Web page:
These prescriptive specifications result in overly concrete mixes that are not optimized for the performance requirements of the specific use case.

The Shift to Performance-Based Specifications 

Dr. Thomas described his first experience convincing a client to move from prescription-based to performance-based specifications in the mid-1980s. He worked on a cooling tower project where the prescriptive specification for the concrete had a minimum Portland cement content and a limitation that fly ash and slag could not be used. 

“There was a concern that, in a thin-shell tower, adequate one-day strength to jump the forms could not be achieved with fly ash and slag,” said Dr. Thomas. “We managed to convince the owners of the power stations to permit fly ash while guaranteeing 10 MPa (1500 psi) in one day demonstrated by temperature-matched curing. As a result, we reduced Portland cement usage by 30%, reduced the risk of temperature rise, and reduced the risk of cracking — proving that performance-based specifications are good for sustainability and technically sound.”

More Efficient, Low Carbon Concrete with Performance-Based Specifications

According to Dr. Thomas, prescriptive specifications are outdated and prescribed for scenarios that are no longer relevant today. Instead, he recommends the following ways to minimize prescriptive-based specifications and drive innovation in concrete mix design:

1. Don’t Include Minimum Cement Quantities

“There is a perception that more cement makes better concrete,” said Dr. Thomas. “However, research over the past 100 years has shown that it’s not cement content that controls the strength or permeability of concrete, it's water to cementing materials ratio.”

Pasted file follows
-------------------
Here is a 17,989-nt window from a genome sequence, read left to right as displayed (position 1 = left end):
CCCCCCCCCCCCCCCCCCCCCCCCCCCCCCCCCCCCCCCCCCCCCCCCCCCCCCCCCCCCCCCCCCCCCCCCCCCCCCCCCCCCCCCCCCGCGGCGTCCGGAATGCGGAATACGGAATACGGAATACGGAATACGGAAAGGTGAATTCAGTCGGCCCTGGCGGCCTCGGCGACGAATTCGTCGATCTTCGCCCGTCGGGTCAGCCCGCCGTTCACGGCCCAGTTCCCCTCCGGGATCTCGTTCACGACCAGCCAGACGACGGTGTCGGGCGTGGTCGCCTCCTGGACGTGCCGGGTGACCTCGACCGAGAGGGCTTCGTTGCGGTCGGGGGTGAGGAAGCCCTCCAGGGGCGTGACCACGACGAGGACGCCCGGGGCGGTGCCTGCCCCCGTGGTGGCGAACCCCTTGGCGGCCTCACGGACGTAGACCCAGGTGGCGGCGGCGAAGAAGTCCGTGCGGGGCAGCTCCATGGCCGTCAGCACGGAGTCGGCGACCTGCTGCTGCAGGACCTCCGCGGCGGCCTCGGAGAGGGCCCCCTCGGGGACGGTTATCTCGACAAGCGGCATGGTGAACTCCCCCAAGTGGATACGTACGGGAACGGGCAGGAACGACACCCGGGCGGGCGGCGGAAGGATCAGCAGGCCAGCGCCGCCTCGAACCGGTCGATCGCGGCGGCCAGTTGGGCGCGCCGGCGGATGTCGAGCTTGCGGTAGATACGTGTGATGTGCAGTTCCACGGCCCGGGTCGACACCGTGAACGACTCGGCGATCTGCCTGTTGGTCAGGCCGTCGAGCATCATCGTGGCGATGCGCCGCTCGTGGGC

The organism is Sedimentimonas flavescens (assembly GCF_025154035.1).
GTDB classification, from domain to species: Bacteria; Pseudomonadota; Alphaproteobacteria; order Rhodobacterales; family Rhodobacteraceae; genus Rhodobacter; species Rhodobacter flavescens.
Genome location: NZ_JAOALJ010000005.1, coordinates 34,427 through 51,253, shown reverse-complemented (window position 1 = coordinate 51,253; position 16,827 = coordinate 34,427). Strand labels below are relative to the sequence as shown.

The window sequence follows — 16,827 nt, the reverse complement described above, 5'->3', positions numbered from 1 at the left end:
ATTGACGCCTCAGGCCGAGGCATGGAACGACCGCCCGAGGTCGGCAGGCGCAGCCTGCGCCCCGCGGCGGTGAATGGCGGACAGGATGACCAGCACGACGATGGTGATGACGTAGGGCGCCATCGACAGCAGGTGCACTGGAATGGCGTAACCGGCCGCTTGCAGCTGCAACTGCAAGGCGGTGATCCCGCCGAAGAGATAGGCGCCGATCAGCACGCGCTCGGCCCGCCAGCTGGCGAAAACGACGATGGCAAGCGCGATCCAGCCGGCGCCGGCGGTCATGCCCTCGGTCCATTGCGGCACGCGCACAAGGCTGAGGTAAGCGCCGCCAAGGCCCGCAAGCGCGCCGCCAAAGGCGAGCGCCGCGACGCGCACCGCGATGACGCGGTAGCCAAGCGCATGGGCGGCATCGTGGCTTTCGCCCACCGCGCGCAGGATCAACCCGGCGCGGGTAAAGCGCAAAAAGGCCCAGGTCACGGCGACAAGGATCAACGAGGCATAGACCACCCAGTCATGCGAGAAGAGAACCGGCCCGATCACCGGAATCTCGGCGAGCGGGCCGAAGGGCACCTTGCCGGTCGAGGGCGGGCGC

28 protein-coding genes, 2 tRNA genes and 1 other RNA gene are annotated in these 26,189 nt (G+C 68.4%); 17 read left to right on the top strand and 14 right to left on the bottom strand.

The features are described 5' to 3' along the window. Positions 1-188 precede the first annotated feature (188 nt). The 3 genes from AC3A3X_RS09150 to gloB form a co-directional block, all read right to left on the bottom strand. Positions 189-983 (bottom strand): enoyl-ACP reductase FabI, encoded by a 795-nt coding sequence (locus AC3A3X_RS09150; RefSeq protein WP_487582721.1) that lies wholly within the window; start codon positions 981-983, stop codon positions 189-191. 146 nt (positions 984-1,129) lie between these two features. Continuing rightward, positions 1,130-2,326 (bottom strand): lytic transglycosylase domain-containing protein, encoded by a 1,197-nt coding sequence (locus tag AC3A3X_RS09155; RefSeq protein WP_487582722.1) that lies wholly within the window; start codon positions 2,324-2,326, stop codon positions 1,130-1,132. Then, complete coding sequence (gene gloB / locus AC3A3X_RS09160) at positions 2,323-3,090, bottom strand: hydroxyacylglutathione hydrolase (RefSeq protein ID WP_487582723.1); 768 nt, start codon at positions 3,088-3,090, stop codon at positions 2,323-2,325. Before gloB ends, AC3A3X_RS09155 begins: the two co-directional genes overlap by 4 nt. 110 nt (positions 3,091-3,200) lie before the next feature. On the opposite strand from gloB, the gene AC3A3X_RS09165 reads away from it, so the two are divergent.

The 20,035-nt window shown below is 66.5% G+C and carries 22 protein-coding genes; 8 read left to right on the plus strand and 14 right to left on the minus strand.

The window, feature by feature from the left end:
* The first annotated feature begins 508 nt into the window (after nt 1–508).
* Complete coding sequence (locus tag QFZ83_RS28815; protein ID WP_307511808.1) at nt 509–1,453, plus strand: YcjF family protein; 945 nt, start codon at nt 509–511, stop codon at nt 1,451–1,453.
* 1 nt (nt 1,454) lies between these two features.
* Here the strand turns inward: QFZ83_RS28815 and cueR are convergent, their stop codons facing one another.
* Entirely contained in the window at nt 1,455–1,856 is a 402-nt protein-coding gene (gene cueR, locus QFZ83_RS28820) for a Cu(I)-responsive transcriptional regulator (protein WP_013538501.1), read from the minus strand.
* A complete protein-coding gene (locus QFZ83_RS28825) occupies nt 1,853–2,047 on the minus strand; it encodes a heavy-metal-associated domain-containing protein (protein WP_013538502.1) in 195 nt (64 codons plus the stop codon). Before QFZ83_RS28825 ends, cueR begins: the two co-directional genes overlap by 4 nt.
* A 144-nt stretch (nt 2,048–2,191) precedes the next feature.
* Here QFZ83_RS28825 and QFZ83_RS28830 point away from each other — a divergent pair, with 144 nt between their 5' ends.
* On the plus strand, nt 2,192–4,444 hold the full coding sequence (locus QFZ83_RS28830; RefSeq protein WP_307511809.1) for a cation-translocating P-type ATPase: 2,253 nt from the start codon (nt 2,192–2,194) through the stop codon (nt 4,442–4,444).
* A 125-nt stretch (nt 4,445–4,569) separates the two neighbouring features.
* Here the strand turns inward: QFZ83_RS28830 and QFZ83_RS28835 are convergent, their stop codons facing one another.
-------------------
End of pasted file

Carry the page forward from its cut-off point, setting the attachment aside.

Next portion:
In some cases, more cement can actually result in poorer concrete. Studies have shown that going from 500 lb/yd3 to 700 lb/yd3 (296 kg/m3 to 415 kg/m3) of cement results in no increase in strength. Instead, it results in an increase in heat and cracking, an increased risk of alkali–silica reaction (ASR), and an increase in the embodied carbon dioxide (CO2) of the concrete. 

Minimum cement contents are no longer an effective way to ensure durability. As such, they have disappeared from many – but not all – national specs. 

2. Replace Water to Cement Ratio Criteria

Higher strengths does not equal better durability. Today there are so many different types of cementing materials and producers can discover very different relationships between strength and permeability or other durability factors.

With Portland cement, as strength increases, permeability decreases. However, concrete with 50% fly ash, at the same strength as Portland cement, is almost 10 times less permeable. As such, water to cement ratio starts to lose meaning as we change the nature and type of cement. Despite this, maximum water to cement ratio values are still imposed in most specifications.

Consider ASTM C1202 (a standard test method for resistance to chloride ion penetration) to replace the water to cement ratio with the following alternative criteria: 

  • w/cm = 0.50 → 2500 coulombs 
  • w/cm = 0.45 → 2000 coulombs 
  • w/cm = 0.40 → 1500 coulombs

3. Don’t Limit SCM Quantity

Dr. Thomas recommends that, other than on assigned exposure classes, concrete producers should not limit SCM quantity as it increases the risk of ASR, delayed ettringite formation (DEF), sulfate resistance, chloride resistance, and reduces later-age strength and durability. Restrictions on SCMs also limit the reduction in cement content, contributing to greater embodied CO2 in the concrete.

4. Consider Low-Carbon Cement Alternatives 

To tackle the embodied carbon dilemma, producers can adopt technologies like CarbonCure. CarbonCure injects CO2 into the concrete during mixing, similarly to an admixture. Once introduced to the concrete mix, the CO2 chemically converts to a mineral and is permanently trapped in the concrete. This process actually improves the concrete’s strength, which allows greater opportunity for mix optimization.

Watch the on-demand webinar, The Case for Performance-Based Concrete Specs

If you’d like to chat about how you can deliver on performance-based specs with CarbonCure and benefit from more sustainable concrete, please get in touch with a CarbonCure representative.